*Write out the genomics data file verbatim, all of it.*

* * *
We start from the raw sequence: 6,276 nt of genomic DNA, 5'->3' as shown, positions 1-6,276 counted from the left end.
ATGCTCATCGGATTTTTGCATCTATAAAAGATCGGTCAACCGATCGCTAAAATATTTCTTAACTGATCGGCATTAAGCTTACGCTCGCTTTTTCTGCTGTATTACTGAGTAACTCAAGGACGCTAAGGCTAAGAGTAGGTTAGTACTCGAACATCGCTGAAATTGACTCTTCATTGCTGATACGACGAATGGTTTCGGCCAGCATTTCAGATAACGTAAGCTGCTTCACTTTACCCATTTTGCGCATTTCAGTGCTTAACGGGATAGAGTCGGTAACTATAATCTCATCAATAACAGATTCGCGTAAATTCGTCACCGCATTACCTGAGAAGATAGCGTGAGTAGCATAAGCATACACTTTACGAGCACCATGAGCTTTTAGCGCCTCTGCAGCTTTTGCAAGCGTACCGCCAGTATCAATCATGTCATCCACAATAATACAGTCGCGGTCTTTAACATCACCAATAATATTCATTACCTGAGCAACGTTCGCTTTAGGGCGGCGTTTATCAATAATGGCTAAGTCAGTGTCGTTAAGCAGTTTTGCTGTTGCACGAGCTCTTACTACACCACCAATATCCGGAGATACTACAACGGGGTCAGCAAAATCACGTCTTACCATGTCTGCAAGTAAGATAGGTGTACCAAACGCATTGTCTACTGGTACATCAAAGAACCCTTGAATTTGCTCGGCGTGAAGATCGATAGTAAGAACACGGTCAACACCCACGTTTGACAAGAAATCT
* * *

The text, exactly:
We start from the raw sequence: 6,276 nt of genomic DNA, 5'->3' as shown, positions 1-6,276 counted from the left end.
ATGCTCATCGGATTTTTGCATCTATAAAAGATCGGTCAACCGATCGCTAAAATATTTCTTAACTGATCGGCATTAAGCTTACGCTCGCTTTTTCTGCTGTATTACTGAGTAACTCAAGGACGCTAAGGCTAAGAGTAGGTTAGTACTCGAACATCGCTGAAATTGACTCTTCATTGCTGATACGACGAATGGTTTCGGCCAGCATTTCAGATAACGTAAGCTGCTTCACTTTACCCATTTTGCGCATTTCAGTGCTTAACGGGATAGAGTCGGTAACTATAATCTCATCAATAACAGATTCGCGTAAATTCGTCACCGCATTACCTGAGAAGATAGCGTGAGTAGCATAAGCATACACTTTACGAGCACCATGAGCTTTTAGCGCCTCTGCAGCTTTTGCAAGCGTACCGCCAGTATCAATCATGTCATCCACAATAATACAGTCGCGGTCTTTAACATCACCAATAATATTCATTACCTGAGCAACGTTCGCTTTAGGGCGGCGTTTATCAATAATGGCTAAGTCAGTGTCGTTAAGCAGTTTTGCTGTTGCACGAGCTCTTACTACACCACCAATATCCGGAGATACTACAACGGGGTCAGCAAAATCACGTCTTACCATGTCTGCAAGTAAGATAGGTGTACCAAACGCATTGTCTACTGGTACATCAAAGAACCCTTGAATTTGCTCGGCGTGAAGATCGATAGTAAGAACACGGTCAACACCCACGTTTGACAAGAAATCT